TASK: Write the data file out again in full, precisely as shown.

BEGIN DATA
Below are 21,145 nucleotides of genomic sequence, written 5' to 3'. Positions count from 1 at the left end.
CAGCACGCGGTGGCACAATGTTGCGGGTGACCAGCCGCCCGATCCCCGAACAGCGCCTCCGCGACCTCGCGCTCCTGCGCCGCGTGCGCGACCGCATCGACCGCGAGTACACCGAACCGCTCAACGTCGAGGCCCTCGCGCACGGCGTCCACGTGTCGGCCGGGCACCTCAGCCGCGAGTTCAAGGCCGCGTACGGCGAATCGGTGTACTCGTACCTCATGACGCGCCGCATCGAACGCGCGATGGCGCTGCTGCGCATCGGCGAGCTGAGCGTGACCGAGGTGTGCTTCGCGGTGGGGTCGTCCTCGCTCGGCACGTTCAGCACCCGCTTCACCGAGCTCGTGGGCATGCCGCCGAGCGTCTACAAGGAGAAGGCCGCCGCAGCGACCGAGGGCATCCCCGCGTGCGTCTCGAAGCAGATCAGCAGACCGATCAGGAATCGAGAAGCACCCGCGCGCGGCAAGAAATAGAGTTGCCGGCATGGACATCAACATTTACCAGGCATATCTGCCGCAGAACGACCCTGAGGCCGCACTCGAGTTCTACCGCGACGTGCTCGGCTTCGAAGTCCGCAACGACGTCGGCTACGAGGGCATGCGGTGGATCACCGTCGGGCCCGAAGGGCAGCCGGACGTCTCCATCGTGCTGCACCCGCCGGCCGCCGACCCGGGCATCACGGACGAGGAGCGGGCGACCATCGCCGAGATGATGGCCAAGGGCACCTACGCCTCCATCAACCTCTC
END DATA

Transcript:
Below are 21,145 nucleotides of genomic sequence, written 5' to 3'. Positions count from 1 at the left end.
CAGCACGCGGTGGCACAATGTTGCGGGTGACCAGCCGCCCGATCCCCGAACAGCGCCTCCGCGACCTCGCGCTCCTGCGCCGCGTGCGCGACCGCATCGACCGCGAGTACACCGAACCGCTCAACGTCGAGGCCCTCGCGCACGGCGTCCACGTGTCGGCCGGGCACCTCAGCCGCGAGTTCAAGGCCGCGTACGGCGAATCGGTGTACTCGTACCTCATGACGCGCCGCATCGAACGCGCGATGGCGCTGCTGCGCATCGGCGAGCTGAGCGTGACCGAGGTGTGCTTCGCGGTGGGGTCGTCCTCGCTCGGCACGTTCAGCACCCGCTTCACCGAGCTCGTGGGCATGCCGCCGAGCGTCTACAAGGAGAAGGCCGCCGCAGCGACCGAGGGCATCCCCGCGTGCGTCTCGAAGCAGATCAGCAGACCGATCAGGAATCGAGAAGCACCCGCGCGCGGCAAGAAATAGAGTTGCCGGCATGGACATCAACATTTACCAGGCATATCTGCCGCAGAACGACCCTGAGGCCGCACTCGAGTTCTACCGCGACGTGCTCGGCTTCGAAGTCCGCAACGACGTCGGCTACGAGGGCATGCGGTGGATCACCGTCGGGCCCGAAGGGCAGCCGGACGTCTCCATCGTGCTGCACCCGCCGGCCGCCGACCCGGGCATCACGGACGAGGAGCGGGCGACCATCGCCGAGATGATGGCCAAGGGCACCTACGCCTCCATCAACCTCTC